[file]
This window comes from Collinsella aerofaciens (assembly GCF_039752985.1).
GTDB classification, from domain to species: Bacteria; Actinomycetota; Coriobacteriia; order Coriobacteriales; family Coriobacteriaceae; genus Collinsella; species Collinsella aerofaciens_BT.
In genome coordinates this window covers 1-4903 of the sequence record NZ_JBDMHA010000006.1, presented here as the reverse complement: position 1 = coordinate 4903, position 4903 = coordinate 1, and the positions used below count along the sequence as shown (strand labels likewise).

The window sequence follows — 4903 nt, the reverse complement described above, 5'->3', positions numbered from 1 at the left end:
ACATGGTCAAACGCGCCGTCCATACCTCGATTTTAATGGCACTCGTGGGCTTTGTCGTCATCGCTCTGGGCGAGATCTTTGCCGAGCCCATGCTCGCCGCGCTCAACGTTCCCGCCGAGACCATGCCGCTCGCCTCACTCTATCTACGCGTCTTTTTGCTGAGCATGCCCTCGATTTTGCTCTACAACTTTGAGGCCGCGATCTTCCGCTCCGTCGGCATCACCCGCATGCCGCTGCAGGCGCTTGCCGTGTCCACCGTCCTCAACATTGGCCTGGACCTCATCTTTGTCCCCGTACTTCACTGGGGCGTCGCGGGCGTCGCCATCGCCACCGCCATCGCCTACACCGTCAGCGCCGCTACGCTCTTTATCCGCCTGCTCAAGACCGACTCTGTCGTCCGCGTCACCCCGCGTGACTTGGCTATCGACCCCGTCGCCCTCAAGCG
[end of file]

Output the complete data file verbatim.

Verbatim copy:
This window comes from Collinsella aerofaciens (assembly GCF_039752985.1).
GTDB classification, from domain to species: Bacteria; Actinomycetota; Coriobacteriia; order Coriobacteriales; family Coriobacteriaceae; genus Collinsella; species Collinsella aerofaciens_BT.
In genome coordinates this window covers 1-4903 of the sequence record NZ_JBDMHA010000006.1, presented here as the reverse complement: position 1 = coordinate 4903, position 4903 = coordinate 1, and the positions used below count along the sequence as shown (strand labels likewise).

The window sequence follows — 4903 nt, the reverse complement described above, 5'->3', positions numbered from 1 at the left end:
ACATGGTCAAACGCGCCGTCCATACCTCGATTTTAATGGCACTCGTGGGCTTTGTCGTCATCGCTCTGGGCGAGATCTTTGCCGAGCCCATGCTCGCCGCGCTCAACGTTCCCGCCGAGACCATGCCGCTCGCCTCACTCTATCTACGCGTCTTTTTGCTGAGCATGCCCTCGATTTTGCTCTACAACTTTGAGGCCGCGATCTTCCGCTCCGTCGGCATCACCCGCATGCCGCTGCAGGCGCTTGCCGTGTCCACCGTCCTCAACATTGGCCTGGACCTCATCTTTGTCCCCGTACTTCACTGGGGCGTCGCGGGCGTCGCCATCGCCACCGCCATCGCCTACACCGTCAGCGCCGCTACGCTCTTTATCCGCCTGCTCAAGACCGACTCTGTCGTCCGCGTCACCCCGCGTGACTTGGCTATCGACCCCGTCGCCCTCAAGCG